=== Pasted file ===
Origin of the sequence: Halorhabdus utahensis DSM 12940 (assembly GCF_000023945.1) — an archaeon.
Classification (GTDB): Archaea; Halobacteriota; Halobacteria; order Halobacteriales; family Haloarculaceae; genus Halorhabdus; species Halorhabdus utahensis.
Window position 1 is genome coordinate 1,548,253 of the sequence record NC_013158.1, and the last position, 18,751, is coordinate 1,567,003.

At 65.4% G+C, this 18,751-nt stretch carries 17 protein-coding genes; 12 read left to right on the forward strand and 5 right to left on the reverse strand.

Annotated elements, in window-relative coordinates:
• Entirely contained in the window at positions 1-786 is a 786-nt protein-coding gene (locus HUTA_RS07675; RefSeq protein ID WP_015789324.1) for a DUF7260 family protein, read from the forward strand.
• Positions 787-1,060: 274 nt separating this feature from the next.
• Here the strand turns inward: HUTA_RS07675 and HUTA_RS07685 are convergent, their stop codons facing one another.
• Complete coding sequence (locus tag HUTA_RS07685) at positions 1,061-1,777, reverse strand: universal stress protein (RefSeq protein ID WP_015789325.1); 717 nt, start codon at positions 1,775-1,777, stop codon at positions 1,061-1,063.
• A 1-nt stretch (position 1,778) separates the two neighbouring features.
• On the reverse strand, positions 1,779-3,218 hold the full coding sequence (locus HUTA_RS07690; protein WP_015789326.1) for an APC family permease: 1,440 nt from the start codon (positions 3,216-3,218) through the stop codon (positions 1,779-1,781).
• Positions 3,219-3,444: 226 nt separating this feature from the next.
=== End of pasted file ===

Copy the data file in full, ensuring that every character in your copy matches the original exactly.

Origin of the sequence: Halorhabdus utahensis DSM 12940 (assembly GCF_000023945.1) — an archaeon.
Classification (GTDB): Archaea; Halobacteriota; Halobacteria; order Halobacteriales; family Haloarculaceae; genus Halorhabdus; species Halorhabdus utahensis.
Window position 1 is genome coordinate 1,548,253 of the sequence record NC_013158.1, and the last position, 18,751, is coordinate 1,567,003.

At 65.4% G+C, this 18,751-nt stretch carries 17 protein-coding genes; 12 read left to right on the forward strand and 5 right to left on the reverse strand.

Annotated elements, in window-relative coordinates:
• Entirely contained in the window at positions 1-786 is a 786-nt protein-coding gene (locus HUTA_RS07675; RefSeq protein ID WP_015789324.1) for a DUF7260 family protein, read from the forward strand.
• Positions 787-1,060: 274 nt separating this feature from the next.
• Here the strand turns inward: HUTA_RS07675 and HUTA_RS07685 are convergent, their stop codons facing one another.
• Complete coding sequence (locus tag HUTA_RS07685) at positions 1,061-1,777, reverse strand: universal stress protein (RefSeq protein ID WP_015789325.1); 717 nt, start codon at positions 1,775-1,777, stop codon at positions 1,061-1,063.
• A 1-nt stretch (position 1,778) separates the two neighbouring features.
• On the reverse strand, positions 1,779-3,218 hold the full coding sequence (locus HUTA_RS07690; protein WP_015789326.1) for an APC family permease: 1,440 nt from the start codon (positions 3,216-3,218) through the stop codon (positions 1,779-1,781).
• Positions 3,219-3,444: 226 nt separating this feature from the next.